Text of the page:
over weaker


states.


Rather,


proclaimed


goal


doctrine


was


assist


independent


nations


within


the


Soviet


orbit


idea


clearly


keeping with


principle


of self-detemination and with


precepts


contained


United


Nations


Charter


(Crabb,


1982).


The


Truman


Doctrine's


lasting


influence


American


policy was evident across


subsequent


administrations as each


sought


counter


Soviet


power


international


system.


The


problem of matching


objectives


with


resources


repeatedly


1










communist


threat


was


global


scope.


The


document's


main


thrust


was


that


U.S.


strategy


could


not


discount


importance


areas


perimeter.


In a marked


departure


from


strongpointt"


defense


strategy


proposed


Kennan,


NSC-68


stated that


any substantial
the domination


possibility


the Kremlin
assembled .


further expansion of the area under


Kremlin


that


with
. and


coalition
greater


would


adequate
strength


context


raise


confron


could


polarization of power a defeat of free institutions


anywhere is a defeat everywhere.
1982: 91}


(Quoted in Gaddis,


portraying


balance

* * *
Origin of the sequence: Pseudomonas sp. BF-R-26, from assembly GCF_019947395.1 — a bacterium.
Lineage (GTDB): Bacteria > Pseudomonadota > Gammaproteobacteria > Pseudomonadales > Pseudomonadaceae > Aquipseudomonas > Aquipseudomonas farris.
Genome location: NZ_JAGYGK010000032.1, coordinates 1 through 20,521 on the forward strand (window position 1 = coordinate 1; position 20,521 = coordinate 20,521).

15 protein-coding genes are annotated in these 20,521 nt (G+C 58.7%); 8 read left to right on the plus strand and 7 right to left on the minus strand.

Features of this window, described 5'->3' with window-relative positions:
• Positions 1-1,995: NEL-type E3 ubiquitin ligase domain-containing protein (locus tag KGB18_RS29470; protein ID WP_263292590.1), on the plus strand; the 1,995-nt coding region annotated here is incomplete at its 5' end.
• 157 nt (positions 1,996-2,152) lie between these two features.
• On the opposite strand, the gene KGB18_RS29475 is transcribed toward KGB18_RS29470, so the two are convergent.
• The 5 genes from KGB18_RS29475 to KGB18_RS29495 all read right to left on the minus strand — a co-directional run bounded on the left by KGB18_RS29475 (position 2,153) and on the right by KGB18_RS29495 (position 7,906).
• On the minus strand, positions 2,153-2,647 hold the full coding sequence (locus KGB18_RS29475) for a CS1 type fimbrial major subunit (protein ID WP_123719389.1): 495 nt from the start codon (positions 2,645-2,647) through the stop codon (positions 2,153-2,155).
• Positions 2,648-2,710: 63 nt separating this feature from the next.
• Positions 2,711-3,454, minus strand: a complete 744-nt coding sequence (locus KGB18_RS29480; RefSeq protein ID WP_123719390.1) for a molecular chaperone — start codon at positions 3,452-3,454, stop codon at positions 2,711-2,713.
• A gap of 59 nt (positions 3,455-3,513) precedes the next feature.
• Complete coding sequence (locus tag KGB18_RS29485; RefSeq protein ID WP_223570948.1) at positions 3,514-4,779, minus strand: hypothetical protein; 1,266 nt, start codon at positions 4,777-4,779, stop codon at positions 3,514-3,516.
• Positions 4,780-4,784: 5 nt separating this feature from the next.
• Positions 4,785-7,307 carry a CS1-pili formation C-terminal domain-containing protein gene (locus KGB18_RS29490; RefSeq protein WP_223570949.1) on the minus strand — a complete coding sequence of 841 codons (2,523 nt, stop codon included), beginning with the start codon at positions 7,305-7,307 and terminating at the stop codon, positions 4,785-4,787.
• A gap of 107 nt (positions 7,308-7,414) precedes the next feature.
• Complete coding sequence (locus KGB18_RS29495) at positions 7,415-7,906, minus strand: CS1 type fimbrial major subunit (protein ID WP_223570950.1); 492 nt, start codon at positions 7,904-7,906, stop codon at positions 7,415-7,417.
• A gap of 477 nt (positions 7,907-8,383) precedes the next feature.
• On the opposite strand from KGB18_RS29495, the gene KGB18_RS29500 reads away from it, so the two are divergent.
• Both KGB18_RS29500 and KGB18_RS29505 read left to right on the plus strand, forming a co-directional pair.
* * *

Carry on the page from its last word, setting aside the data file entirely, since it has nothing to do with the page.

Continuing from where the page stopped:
power


global


terms,


NSC-68


made all interests vital


. The invasion of South Korea by North


Korean


armed


forces


June


1950


appeared


validate


conclusions


of NSC-68.


A major concern of the Eisenhower administration was the


ability


the


U.S.


government


keep


commitments


line


with


resources.


Eisenhower


believed


that


defensive


prescriptions


Truman


Doctrine


made


containment


reflexive


policy which allowed


Soviet


Union to determine


where and when


it would


challenge


U.S.


interest.


Putting


every


fire


that


broke


international


system would


stretch the limited resources of the United States.


Therefore,


Eisenhower developed an

did not delimit the vital


'asymmetrical"


response strategy.


interests of the U.S.


~~_as_ Kennn ha


the


present


as Kennan had











as to its nature"


(Gaddis


1982:


151)


. Although


Eisenhower


course


deviated


from


"symmetrical"


prescriptions


NSC-68


planning

formation


followed


toward

of NATO


the

post

1949


design


ure

was


NSC-


military


already


moving


American


containment.


an attempt


The


to install


militar-

Truman


technical


component


Doctrine


assistance


barrier


defensive


to halt


Soviet


strategy


Soviet


usinc


expansion


expansion.

g economic


was


The

and


upstaged


design


use


military


assistance


and


alignments


accompli


same


goal.


During


Eisenhower


tenure


this


approach


was


complemented


series


regional


defense


pacts


between


the


United


States


country


Central


and


East


Asia


designed


inhibit


further


aggression


to keep


the


U.S.S.R.


China


behind


cordon


non-communi


alli